The Indian cricket board faces losing about $270 million in revenue after its lucrative and star-studded Indian Premier League (IPL) was halted by the COVID-19 crisis in the country.
The world's richest Twenty20 league was approaching its halfway stage before it was suspended indefinitely on Tuesday following bubble breaches in two venues.
"The ballpark figure for revenue loss would be to the tune of 2,000 crore rupees (20 billion)," Arun Singh Dhumal, treasurer of the Board of Control for Cricket in India (BCCI), told Reuters. That equates to about $270 million.
"Given all our contractual obligations, we are yet to find out what would be the actual figure," he said, adding that the governing body's immediate priority was to ensure the league's foreign players returned home safely.
The eight-team IPL, featuring celebrity owners including the great and the good of business and Bollywood, attracts the biggest names in world cricket to a nation devoted to the sport.
Players include the likes of India captain Virat Kohli, England all-rounder Ben Stokes and Australian batsman Steve Smith.
STAR Sports bagged the IPL's television and digital rights for 2018-2022 for 163.48 billion rupees, agreeing to pay about 545 million rupees per game in a 60-match season.
With only 29 games of 60 completed before the pandemic halted this year's IPL, the BCCI could lose a chunk of that pot.
"You get paid for what you deliver," said Thomas Abraham, co-founder of SportzPower, a company that monitors sports business in India.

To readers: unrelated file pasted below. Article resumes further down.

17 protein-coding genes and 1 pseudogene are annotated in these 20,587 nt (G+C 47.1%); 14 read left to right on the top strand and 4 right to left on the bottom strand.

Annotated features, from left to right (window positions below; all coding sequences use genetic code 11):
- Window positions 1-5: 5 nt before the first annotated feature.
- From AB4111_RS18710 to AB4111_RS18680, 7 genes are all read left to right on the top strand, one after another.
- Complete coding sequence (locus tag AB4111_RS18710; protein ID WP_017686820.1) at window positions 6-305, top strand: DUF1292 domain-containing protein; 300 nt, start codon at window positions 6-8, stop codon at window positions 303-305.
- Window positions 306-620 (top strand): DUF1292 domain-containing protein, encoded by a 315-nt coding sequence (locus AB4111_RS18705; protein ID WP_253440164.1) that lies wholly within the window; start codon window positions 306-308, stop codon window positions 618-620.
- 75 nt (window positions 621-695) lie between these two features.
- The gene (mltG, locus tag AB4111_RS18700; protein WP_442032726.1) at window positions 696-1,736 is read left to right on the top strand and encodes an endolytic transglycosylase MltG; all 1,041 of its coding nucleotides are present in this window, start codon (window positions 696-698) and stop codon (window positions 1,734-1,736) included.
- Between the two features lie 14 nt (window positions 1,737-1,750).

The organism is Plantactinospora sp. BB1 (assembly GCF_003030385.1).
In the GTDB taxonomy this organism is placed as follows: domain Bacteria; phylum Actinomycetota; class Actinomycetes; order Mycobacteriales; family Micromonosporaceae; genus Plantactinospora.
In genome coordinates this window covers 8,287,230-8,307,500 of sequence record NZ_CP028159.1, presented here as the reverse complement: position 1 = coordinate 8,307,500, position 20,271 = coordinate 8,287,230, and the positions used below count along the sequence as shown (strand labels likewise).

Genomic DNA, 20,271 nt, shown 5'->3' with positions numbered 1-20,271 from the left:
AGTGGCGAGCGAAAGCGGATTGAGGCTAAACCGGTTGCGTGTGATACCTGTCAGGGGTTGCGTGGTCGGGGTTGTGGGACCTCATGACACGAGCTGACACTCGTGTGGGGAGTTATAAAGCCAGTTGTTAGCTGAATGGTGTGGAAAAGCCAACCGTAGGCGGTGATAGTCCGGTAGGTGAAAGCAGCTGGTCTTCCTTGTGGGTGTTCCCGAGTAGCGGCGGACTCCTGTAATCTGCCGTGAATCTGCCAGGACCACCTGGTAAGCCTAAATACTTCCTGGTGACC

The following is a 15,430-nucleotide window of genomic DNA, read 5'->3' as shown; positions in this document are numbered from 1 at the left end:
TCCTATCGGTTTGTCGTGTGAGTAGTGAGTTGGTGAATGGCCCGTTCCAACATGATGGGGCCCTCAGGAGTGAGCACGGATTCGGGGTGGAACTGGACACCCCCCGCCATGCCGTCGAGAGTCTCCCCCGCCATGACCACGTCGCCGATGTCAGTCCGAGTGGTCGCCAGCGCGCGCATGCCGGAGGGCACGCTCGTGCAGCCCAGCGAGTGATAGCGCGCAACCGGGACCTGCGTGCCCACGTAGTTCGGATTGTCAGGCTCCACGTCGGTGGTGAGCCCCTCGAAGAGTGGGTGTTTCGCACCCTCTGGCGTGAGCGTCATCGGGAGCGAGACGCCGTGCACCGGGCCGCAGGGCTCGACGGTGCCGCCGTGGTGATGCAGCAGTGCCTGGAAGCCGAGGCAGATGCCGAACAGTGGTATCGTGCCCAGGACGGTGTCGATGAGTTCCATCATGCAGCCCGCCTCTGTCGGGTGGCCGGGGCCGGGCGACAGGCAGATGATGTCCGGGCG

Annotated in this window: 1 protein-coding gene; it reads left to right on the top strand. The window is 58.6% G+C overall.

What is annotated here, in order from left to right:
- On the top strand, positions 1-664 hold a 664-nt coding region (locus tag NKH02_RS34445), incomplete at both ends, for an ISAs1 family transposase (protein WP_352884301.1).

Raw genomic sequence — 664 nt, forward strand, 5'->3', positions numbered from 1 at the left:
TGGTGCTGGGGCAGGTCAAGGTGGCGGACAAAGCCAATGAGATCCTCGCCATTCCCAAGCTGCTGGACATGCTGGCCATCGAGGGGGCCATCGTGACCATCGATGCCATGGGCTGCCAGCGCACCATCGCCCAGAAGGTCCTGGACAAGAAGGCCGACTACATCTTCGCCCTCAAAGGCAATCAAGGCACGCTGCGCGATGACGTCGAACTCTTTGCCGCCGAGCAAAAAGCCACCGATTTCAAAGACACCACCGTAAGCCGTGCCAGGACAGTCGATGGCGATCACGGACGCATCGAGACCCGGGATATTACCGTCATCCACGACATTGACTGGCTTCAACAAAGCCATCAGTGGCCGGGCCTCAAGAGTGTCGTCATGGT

STAR Sports supported the decision to suspend the league but its officials were not available to discuss the financial implications when contacted by Reuters.
Indian cricket bosses are hoping to resume the league in late September, but that appears a tough challenge given the COVID-19 infection risks involved in a country being hit hard by the pandemic.
According to financial consultancy firm Duff & Phelps, the IPL's brand value had already shrunk 3.6% to $6.19 billion last year because of the pandemic, which forced the BCCI to stage the league in the United Arab Emirates.
Duff & Phelps says its method estimates the value of a business based on the cash flows it is expected to generate over its lifetime.
Abraham said the league's brand value had suffered this year too, before the suspension, as it forged ahead with games in the face of criticism from some cricket pundits, columnists and fans.